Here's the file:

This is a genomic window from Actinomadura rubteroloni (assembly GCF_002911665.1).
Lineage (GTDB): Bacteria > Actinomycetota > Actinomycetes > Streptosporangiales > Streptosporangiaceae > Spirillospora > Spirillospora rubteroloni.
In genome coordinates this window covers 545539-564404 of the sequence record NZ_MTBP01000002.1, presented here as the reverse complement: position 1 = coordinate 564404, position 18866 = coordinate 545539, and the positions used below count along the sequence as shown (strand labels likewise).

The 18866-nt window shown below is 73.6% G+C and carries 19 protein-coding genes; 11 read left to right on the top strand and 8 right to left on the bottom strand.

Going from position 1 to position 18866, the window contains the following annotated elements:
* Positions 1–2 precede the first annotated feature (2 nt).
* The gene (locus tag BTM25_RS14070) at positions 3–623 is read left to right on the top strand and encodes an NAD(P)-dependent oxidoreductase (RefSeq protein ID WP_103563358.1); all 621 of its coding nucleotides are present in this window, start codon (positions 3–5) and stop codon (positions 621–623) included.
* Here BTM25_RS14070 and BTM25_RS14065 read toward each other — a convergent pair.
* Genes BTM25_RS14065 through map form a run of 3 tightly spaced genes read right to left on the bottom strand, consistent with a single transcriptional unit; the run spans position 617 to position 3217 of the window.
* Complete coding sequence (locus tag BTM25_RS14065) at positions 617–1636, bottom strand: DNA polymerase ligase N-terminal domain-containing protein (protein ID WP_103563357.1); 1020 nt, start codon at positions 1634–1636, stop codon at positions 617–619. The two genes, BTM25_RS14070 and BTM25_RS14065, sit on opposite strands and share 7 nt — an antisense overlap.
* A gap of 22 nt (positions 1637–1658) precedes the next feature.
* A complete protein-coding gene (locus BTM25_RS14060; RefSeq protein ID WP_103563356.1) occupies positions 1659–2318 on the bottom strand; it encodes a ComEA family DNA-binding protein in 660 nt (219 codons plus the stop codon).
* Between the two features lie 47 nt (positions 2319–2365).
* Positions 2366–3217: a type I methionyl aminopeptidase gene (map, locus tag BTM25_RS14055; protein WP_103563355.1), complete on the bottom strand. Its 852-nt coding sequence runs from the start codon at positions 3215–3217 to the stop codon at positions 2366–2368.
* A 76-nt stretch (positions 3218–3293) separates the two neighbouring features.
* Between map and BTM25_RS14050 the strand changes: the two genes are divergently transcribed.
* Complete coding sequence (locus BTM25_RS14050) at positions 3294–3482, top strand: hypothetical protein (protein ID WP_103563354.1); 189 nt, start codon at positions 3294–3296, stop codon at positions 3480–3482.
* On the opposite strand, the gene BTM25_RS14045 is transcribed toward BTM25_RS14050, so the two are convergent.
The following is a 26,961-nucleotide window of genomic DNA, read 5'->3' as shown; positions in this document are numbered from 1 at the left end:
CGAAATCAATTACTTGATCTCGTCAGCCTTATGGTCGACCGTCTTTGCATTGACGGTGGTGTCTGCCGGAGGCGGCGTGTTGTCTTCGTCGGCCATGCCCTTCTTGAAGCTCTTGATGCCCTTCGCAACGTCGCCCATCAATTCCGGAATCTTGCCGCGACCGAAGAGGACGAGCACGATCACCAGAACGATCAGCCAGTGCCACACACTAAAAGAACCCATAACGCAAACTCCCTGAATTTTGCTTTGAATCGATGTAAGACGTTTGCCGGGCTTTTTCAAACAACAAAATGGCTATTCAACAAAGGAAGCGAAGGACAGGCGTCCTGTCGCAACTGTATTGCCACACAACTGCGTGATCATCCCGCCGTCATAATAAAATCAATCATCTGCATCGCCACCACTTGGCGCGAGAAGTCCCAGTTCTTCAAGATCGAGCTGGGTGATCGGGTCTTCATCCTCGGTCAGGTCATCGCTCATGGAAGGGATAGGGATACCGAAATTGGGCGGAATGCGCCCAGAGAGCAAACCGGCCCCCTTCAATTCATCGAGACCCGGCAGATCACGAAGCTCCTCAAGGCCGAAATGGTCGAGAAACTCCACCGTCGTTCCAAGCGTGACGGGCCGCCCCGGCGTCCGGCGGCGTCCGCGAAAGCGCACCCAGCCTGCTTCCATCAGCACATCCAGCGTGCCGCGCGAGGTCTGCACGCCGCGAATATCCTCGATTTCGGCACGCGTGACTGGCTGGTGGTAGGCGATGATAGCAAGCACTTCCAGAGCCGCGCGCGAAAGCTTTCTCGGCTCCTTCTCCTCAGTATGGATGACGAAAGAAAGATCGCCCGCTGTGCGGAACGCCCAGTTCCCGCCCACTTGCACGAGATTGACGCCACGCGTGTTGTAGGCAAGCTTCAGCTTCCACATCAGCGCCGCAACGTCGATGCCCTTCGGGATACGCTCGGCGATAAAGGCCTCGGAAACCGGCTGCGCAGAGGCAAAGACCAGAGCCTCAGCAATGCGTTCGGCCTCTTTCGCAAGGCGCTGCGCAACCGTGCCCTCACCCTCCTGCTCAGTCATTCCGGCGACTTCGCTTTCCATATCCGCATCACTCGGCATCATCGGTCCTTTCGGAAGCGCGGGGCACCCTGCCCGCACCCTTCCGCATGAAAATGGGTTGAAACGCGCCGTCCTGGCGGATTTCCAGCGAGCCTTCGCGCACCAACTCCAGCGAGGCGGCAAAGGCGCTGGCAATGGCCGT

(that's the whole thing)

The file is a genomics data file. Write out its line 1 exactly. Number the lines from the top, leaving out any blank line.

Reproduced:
This is a genomic window from Actinomadura rubteroloni (assembly GCF_002911665.1).